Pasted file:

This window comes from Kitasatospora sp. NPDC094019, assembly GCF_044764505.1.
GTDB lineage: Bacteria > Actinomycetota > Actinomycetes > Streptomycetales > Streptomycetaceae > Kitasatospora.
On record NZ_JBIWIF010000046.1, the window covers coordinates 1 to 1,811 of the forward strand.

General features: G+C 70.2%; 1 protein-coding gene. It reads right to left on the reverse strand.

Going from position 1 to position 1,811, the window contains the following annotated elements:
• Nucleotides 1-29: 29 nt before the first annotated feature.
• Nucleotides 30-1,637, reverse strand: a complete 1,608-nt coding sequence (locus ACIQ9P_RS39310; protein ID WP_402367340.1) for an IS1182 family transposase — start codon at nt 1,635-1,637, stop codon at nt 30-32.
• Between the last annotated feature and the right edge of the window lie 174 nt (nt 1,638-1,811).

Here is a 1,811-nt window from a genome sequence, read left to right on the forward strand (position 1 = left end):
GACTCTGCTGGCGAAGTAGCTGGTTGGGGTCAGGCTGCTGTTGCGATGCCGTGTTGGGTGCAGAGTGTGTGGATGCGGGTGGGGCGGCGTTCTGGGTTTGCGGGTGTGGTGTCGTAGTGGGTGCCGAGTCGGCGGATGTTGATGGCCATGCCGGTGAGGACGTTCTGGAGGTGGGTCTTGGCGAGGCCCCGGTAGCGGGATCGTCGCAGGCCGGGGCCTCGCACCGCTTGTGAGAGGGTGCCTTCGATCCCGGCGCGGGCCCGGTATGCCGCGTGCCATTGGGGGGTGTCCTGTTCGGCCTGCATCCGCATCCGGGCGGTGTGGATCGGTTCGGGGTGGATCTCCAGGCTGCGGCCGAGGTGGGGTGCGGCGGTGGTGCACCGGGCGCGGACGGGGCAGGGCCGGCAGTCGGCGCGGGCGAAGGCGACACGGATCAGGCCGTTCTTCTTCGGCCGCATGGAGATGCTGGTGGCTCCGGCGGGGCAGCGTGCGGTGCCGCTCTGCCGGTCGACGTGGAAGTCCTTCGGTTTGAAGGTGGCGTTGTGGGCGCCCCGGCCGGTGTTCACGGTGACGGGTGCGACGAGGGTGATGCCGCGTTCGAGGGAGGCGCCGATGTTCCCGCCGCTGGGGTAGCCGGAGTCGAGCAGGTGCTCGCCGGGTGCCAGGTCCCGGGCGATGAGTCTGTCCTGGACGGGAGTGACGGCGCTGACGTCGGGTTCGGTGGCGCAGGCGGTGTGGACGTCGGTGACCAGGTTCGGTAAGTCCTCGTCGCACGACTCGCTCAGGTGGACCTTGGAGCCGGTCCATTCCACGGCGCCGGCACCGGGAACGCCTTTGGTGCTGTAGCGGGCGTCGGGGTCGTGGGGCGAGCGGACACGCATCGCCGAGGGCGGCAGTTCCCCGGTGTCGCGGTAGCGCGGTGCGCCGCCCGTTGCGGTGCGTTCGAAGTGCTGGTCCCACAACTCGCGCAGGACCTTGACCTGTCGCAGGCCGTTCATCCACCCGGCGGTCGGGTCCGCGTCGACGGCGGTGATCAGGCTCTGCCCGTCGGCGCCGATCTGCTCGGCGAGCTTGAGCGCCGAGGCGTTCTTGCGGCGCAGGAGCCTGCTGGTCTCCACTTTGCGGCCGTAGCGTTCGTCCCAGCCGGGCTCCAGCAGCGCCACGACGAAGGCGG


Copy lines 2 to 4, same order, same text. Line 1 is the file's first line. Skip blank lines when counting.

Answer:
GTDB lineage: Bacteria > Actinomycetota > Actinomycetes > Streptomycetales > Streptomycetaceae > Kitasatospora.
On record NZ_JBIWIF010000046.1, the window covers coordinates 1 to 1,811 of the forward strand.

General features: G+C 70.2%; 1 protein-coding gene. It reads right to left on the reverse strand.